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Cerebral visual impairment

Indicators of cerebral visual impairment include:

• Crowding i.e. difficulty differentiating between background and foreground visual information (e.g. can’t see items if they are on a patterned table cloth).

• Problems with fast eye movements.

• Problems with detection of movement.

• Problems with depth analysis.

• Visual field defect – peripheral vision easier than central vision.

• Vision appears to be variable, changing with circumstances.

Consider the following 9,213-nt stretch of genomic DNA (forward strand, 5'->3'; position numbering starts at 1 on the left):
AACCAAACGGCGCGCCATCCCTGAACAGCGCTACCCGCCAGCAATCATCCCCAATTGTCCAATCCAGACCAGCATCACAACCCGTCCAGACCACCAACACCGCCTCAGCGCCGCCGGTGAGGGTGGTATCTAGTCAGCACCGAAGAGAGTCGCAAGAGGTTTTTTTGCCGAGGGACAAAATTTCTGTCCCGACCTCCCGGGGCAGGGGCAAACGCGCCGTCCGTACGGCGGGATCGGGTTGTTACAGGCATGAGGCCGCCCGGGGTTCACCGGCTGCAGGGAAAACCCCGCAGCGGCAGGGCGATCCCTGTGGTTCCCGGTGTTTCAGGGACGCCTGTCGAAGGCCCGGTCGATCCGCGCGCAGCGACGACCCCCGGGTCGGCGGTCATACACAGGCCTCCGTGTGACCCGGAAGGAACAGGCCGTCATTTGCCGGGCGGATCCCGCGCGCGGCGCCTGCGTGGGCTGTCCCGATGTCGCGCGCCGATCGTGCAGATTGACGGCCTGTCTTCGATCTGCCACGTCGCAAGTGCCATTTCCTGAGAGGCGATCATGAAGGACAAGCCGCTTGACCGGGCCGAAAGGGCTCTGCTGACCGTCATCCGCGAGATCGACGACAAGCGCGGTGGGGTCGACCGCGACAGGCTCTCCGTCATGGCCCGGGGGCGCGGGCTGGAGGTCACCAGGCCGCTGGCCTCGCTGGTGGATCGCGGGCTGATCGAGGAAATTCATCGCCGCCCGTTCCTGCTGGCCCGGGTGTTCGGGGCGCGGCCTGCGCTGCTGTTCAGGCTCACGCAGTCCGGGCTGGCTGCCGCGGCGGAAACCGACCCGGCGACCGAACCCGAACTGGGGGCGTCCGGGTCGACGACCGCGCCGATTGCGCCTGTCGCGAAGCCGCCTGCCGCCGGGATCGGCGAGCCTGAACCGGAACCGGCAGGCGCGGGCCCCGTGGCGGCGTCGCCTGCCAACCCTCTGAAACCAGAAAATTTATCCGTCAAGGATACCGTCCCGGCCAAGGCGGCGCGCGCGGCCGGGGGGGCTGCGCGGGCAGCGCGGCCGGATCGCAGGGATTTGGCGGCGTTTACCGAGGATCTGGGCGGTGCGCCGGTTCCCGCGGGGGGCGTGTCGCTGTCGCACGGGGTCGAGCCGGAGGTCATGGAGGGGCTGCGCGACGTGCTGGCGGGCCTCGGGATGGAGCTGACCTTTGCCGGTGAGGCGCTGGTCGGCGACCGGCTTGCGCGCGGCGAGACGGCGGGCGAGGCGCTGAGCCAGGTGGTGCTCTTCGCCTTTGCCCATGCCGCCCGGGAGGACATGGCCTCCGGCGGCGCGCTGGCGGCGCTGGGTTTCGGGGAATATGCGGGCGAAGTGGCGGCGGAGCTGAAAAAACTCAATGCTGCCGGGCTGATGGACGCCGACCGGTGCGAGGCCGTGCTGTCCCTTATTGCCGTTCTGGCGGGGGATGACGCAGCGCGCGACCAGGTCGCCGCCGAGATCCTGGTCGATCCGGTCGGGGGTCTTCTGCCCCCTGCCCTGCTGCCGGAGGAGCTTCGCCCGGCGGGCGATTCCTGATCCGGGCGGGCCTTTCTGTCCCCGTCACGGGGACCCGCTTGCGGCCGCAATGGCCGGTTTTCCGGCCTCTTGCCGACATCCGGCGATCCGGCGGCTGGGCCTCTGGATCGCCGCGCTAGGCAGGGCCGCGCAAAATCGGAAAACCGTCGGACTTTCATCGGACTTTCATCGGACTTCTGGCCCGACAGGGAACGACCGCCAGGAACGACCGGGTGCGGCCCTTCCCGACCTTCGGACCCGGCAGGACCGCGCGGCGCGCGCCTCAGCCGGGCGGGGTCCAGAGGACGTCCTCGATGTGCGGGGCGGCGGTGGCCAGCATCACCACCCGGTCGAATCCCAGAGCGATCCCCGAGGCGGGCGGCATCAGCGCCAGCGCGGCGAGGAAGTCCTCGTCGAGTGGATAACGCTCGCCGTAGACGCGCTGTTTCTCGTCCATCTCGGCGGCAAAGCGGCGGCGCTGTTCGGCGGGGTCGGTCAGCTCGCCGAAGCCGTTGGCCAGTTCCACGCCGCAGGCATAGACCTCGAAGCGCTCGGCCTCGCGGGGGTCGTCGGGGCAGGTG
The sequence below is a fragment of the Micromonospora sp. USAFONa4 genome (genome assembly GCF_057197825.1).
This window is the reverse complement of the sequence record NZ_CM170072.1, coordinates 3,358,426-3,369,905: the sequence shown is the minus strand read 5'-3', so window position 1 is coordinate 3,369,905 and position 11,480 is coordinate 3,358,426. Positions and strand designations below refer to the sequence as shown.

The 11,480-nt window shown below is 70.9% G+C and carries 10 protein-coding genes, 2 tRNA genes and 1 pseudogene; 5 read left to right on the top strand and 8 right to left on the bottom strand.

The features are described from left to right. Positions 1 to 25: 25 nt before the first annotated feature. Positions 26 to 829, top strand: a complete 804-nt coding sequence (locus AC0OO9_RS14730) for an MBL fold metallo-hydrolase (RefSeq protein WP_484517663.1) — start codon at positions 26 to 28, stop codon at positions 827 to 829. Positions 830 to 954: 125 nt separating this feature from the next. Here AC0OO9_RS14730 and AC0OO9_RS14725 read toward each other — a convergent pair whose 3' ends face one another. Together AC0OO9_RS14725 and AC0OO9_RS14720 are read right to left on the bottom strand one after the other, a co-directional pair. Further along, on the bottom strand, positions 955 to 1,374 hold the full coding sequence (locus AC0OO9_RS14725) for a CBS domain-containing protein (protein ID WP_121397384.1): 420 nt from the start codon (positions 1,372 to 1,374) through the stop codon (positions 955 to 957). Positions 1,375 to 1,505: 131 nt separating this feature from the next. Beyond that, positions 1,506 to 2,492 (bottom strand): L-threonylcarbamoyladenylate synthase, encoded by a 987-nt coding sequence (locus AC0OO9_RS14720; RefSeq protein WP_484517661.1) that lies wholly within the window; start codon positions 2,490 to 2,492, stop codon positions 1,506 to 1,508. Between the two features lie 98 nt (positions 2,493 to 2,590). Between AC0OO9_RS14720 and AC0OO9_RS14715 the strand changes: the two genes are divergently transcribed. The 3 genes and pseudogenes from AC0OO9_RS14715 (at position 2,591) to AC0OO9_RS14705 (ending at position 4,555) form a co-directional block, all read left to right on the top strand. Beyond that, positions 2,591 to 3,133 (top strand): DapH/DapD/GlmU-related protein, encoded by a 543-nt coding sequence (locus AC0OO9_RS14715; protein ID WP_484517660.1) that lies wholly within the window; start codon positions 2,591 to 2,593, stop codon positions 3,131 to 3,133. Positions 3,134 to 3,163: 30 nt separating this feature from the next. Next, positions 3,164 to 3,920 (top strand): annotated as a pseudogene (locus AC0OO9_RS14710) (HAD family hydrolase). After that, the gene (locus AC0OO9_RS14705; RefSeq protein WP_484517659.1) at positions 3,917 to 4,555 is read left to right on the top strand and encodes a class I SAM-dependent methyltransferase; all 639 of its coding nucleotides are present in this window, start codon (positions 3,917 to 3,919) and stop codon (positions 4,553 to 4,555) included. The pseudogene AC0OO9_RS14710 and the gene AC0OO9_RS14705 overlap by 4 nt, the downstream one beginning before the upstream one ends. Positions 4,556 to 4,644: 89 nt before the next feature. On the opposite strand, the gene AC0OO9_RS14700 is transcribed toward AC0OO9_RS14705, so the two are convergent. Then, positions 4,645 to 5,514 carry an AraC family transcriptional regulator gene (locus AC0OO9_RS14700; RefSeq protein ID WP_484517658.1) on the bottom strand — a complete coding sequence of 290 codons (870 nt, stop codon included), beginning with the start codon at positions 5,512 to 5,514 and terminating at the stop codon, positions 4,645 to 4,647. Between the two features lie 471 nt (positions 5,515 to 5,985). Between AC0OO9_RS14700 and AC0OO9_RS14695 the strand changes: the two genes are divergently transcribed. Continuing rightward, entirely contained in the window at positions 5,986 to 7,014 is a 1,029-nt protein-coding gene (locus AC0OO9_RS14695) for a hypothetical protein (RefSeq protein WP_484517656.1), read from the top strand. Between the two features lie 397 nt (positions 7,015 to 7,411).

• Vision may be better when either the object or the person is moving.

• Close viewing is common, to magnify the object or reduce crowding.

• Substantial impairment in function and making sense of what is seen.

• Often able to see better when told what to look for ahead of time.

• Colour vision is well developed, and visual acuity normal or sub-normal.

• Typically, paid carers inadvertently attribute the problems to poor attention or motivation.

• There are several causes, including cerebral palsy.

• If suspected, consider referral to ophthalmology or RNIB, Vision Assessment worker:

Joanne Dick
Learning Disability Sensory Impairment Lead
Learning Disability Liaison Team
2 Whittinghame Gardens
1091 Great Western Road
G12 0AA
Tel: 0141-232-0030 


Last Updated: 06 February 2015